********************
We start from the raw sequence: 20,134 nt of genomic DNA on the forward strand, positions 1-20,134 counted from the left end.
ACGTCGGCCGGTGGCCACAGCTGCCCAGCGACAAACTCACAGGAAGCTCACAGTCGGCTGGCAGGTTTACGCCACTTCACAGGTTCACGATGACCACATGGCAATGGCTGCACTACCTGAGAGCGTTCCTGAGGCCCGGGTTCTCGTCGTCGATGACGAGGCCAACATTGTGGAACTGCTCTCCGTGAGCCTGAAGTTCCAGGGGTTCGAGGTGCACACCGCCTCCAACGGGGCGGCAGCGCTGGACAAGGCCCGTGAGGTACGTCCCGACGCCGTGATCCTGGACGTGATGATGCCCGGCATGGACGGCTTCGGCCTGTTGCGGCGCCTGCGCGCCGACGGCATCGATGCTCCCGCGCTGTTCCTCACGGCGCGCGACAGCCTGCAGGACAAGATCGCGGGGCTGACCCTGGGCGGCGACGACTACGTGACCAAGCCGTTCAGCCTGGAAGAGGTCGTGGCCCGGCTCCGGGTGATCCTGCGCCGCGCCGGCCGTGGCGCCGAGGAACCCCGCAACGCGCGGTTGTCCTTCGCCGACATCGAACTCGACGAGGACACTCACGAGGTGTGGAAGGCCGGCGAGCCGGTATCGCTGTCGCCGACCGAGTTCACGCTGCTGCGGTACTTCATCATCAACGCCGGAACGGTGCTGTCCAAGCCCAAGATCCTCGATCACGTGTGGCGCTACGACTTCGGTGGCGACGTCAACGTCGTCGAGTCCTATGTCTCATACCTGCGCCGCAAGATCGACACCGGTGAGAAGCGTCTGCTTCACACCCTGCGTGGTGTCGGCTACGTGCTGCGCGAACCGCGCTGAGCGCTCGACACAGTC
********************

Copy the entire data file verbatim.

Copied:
We start from the raw sequence: 20,134 nt of genomic DNA on the forward strand, positions 1-20,134 counted from the left end.
ACGTCGGCCGGTGGCCACAGCTGCCCAGCGACAAACTCACAGGAAGCTCACAGTCGGCTGGCAGGTTTACGCCACTTCACAGGTTCACGATGACCACATGGCAATGGCTGCACTACCTGAGAGCGTTCCTGAGGCCCGGGTTCTCGTCGTCGATGACGAGGCCAACATTGTGGAACTGCTCTCCGTGAGCCTGAAGTTCCAGGGGTTCGAGGTGCACACCGCCTCCAACGGGGCGGCAGCGCTGGACAAGGCCCGTGAGGTACGTCCCGACGCCGTGATCCTGGACGTGATGATGCCCGGCATGGACGGCTTCGGCCTGTTGCGGCGCCTGCGCGCCGACGGCATCGATGCTCCCGCGCTGTTCCTCACGGCGCGCGACAGCCTGCAGGACAAGATCGCGGGGCTGACCCTGGGCGGCGACGACTACGTGACCAAGCCGTTCAGCCTGGAAGAGGTCGTGGCCCGGCTCCGGGTGATCCTGCGCCGCGCCGGCCGTGGCGCCGAGGAACCCCGCAACGCGCGGTTGTCCTTCGCCGACATCGAACTCGACGAGGACACTCACGAGGTGTGGAAGGCCGGCGAGCCGGTATCGCTGTCGCCGACCGAGTTCACGCTGCTGCGGTACTTCATCATCAACGCCGGAACGGTGCTGTCCAAGCCCAAGATCCTCGATCACGTGTGGCGCTACGACTTCGGTGGCGACGTCAACGTCGTCGAGTCCTATGTCTCATACCTGCGCCGCAAGATCGACACCGGTGAGAAGCGTCTGCTTCACACCCTGCGTGGTGTCGGCTACGTGCTGCGCGAACCGCGCTGAGCGCTCGACACAGTC